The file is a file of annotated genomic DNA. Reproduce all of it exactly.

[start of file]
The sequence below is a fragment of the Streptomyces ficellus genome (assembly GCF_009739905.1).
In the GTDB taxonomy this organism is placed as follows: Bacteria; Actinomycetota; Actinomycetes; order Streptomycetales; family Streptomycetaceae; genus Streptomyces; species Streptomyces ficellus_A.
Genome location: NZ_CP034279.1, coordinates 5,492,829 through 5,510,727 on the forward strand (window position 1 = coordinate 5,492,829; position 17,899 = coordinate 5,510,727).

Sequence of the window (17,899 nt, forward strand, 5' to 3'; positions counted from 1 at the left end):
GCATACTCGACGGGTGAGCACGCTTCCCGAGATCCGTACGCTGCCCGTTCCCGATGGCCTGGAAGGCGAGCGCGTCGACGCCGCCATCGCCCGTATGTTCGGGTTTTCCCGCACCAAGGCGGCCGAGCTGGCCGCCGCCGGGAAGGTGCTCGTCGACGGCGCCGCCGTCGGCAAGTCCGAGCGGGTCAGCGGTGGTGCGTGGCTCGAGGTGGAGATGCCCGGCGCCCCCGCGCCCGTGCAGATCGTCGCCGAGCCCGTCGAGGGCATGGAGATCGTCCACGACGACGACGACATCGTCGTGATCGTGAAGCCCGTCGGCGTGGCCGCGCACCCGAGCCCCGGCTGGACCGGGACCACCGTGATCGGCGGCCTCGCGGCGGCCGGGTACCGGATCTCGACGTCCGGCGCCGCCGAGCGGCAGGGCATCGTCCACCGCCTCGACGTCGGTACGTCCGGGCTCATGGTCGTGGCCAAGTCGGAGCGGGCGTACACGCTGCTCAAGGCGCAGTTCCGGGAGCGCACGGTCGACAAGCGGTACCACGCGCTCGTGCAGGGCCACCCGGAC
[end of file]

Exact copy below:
The sequence below is a fragment of the Streptomyces ficellus genome (assembly GCF_009739905.1).
In the GTDB taxonomy this organism is placed as follows: Bacteria; Actinomycetota; Actinomycetes; order Streptomycetales; family Streptomycetaceae; genus Streptomyces; species Streptomyces ficellus_A.
Genome location: NZ_CP034279.1, coordinates 5,492,829 through 5,510,727 on the forward strand (window position 1 = coordinate 5,492,829; position 17,899 = coordinate 5,510,727).

Sequence of the window (17,899 nt, forward strand, 5' to 3'; positions counted from 1 at the left end):
GCATACTCGACGGGTGAGCACGCTTCCCGAGATCCGTACGCTGCCCGTTCCCGATGGCCTGGAAGGCGAGCGCGTCGACGCCGCCATCGCCCGTATGTTCGGGTTTTCCCGCACCAAGGCGGCCGAGCTGGCCGCCGCCGGGAAGGTGCTCGTCGACGGCGCCGCCGTCGGCAAGTCCGAGCGGGTCAGCGGTGGTGCGTGGCTCGAGGTGGAGATGCCCGGCGCCCCCGCGCCCGTGCAGATCGTCGCCGAGCCCGTCGAGGGCATGGAGATCGTCCACGACGACGACGACATCGTCGTGATCGTGAAGCCCGTCGGCGTGGCCGCGCACCCGAGCCCCGGCTGGACCGGGACCACCGTGATCGGCGGCCTCGCGGCGGCCGGGTACCGGATCTCGACGTCCGGCGCCGCCGAGCGGCAGGGCATCGTCCACCGCCTCGACGTCGGTACGTCCGGGCTCATGGTCGTGGCCAAGTCGGAGCGGGCGTACACGCTGCTCAAGGCGCAGTTCCGGGAGCGCACGGTCGACAAGCGGTACCACGCGCTCGTGCAGGGCCACCCGGAC